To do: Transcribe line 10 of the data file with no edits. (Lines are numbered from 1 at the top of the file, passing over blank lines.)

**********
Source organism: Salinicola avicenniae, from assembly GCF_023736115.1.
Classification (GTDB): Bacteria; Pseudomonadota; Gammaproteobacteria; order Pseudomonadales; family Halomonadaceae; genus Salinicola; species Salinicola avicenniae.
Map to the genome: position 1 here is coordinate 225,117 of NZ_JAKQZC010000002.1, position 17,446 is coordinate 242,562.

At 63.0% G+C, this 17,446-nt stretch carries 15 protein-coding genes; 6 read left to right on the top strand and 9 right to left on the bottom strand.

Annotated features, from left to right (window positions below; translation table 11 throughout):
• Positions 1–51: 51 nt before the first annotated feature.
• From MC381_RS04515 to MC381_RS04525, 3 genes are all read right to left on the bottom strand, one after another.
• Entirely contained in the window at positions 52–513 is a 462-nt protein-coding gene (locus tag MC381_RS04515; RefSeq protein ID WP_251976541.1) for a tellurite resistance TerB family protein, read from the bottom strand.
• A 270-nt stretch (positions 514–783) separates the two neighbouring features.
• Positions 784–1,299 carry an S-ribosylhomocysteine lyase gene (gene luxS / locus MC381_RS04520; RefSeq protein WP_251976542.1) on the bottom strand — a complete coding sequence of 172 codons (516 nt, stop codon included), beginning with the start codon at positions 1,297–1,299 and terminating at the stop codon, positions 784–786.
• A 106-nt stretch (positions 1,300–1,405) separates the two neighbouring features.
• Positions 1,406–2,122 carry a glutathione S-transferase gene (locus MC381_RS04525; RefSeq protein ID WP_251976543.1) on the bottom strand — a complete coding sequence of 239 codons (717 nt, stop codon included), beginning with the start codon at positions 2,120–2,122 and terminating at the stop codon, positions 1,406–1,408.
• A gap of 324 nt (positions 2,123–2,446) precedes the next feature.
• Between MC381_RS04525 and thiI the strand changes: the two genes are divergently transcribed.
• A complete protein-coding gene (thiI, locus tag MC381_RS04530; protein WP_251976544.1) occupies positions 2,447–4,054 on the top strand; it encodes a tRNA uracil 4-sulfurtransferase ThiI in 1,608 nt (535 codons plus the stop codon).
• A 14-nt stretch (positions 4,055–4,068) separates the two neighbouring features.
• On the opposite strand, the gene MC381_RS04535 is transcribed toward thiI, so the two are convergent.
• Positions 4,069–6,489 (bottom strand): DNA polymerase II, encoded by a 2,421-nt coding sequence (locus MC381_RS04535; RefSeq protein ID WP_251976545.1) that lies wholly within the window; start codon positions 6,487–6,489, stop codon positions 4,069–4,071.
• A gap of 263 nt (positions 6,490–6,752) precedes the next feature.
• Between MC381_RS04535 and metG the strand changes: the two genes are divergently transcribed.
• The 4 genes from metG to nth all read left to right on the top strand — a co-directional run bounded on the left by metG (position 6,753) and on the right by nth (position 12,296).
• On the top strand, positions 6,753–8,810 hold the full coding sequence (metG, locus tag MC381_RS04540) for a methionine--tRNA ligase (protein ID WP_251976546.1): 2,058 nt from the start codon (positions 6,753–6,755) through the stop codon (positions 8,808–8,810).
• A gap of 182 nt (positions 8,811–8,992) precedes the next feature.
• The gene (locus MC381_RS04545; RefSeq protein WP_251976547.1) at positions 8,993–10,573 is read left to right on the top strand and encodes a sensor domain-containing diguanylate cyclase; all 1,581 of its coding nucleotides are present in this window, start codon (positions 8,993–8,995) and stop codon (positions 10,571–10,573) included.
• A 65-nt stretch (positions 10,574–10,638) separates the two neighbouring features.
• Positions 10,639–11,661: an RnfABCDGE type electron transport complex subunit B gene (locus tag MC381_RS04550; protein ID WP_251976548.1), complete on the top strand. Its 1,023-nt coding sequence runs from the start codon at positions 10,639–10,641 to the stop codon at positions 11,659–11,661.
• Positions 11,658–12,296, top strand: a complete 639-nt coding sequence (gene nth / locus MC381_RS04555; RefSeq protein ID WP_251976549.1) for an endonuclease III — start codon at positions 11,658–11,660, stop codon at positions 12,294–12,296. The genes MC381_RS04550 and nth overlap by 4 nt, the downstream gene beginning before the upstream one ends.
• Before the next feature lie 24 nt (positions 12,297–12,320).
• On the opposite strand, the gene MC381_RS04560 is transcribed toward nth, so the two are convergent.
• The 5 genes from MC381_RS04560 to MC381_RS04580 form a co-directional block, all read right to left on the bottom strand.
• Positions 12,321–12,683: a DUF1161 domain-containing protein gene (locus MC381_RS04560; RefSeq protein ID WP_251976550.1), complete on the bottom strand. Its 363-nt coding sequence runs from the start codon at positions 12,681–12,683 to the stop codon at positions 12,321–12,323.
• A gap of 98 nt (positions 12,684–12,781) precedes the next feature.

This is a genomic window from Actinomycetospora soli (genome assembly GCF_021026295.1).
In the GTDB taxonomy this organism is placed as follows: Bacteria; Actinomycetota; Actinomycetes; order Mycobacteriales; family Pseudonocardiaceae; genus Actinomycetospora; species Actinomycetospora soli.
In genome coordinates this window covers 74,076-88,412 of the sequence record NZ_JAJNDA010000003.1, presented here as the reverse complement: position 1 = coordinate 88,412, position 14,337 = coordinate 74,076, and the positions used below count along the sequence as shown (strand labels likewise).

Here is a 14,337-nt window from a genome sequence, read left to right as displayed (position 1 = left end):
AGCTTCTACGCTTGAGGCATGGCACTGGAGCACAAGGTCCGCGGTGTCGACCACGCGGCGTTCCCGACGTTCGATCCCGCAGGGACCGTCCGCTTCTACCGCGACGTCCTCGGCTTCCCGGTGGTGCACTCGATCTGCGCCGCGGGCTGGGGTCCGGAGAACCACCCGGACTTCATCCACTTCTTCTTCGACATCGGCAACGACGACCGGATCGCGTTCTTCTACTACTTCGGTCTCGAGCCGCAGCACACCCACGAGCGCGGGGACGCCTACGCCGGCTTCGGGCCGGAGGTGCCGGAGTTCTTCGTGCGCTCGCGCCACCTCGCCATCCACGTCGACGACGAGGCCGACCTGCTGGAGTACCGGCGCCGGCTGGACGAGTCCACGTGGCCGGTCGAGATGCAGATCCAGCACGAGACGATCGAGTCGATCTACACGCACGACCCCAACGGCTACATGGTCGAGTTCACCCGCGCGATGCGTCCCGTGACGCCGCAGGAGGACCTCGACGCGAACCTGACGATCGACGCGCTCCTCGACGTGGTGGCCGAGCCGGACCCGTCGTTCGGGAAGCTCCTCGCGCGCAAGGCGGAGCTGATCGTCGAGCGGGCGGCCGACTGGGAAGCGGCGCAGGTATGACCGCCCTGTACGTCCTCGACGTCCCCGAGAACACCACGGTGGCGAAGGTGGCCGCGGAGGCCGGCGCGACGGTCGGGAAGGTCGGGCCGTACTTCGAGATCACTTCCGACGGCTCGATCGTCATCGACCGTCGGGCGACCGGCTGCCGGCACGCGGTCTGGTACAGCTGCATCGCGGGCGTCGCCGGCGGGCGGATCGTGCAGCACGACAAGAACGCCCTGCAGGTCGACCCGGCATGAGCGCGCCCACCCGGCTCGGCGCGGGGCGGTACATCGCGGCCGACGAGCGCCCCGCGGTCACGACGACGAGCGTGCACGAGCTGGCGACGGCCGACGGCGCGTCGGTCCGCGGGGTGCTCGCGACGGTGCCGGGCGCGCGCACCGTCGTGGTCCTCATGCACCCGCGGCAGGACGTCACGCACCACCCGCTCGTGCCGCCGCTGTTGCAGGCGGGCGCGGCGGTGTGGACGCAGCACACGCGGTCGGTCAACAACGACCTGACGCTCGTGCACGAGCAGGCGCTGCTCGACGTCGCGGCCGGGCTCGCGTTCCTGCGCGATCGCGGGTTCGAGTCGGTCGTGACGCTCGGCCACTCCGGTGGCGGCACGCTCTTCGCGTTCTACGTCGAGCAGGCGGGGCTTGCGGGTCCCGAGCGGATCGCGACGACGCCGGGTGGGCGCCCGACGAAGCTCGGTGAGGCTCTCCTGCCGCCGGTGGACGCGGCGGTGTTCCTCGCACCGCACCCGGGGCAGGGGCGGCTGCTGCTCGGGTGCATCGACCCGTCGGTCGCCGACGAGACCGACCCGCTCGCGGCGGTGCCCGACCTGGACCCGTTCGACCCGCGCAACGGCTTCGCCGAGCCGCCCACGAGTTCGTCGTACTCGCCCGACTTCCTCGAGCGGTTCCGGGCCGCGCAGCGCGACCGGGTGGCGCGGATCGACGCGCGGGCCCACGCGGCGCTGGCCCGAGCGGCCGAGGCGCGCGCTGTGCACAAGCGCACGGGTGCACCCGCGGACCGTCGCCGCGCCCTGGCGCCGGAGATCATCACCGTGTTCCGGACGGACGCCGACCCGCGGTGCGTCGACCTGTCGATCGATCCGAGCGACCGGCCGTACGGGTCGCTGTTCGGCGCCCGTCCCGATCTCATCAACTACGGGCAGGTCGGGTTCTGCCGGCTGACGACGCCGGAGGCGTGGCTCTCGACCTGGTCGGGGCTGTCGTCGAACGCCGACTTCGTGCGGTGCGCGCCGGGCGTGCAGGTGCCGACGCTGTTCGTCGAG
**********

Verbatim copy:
• Positions 784–1,299 carry an S-ribosylhomocysteine lyase gene (gene luxS / locus MC381_RS04520; RefSeq protein WP_251976542.1) on the bottom strand — a complete coding sequence of 172 codons (516 nt, stop codon included), beginning with the start codon at positions 1,297–1,299 and terminating at the stop codon, positions 784–786.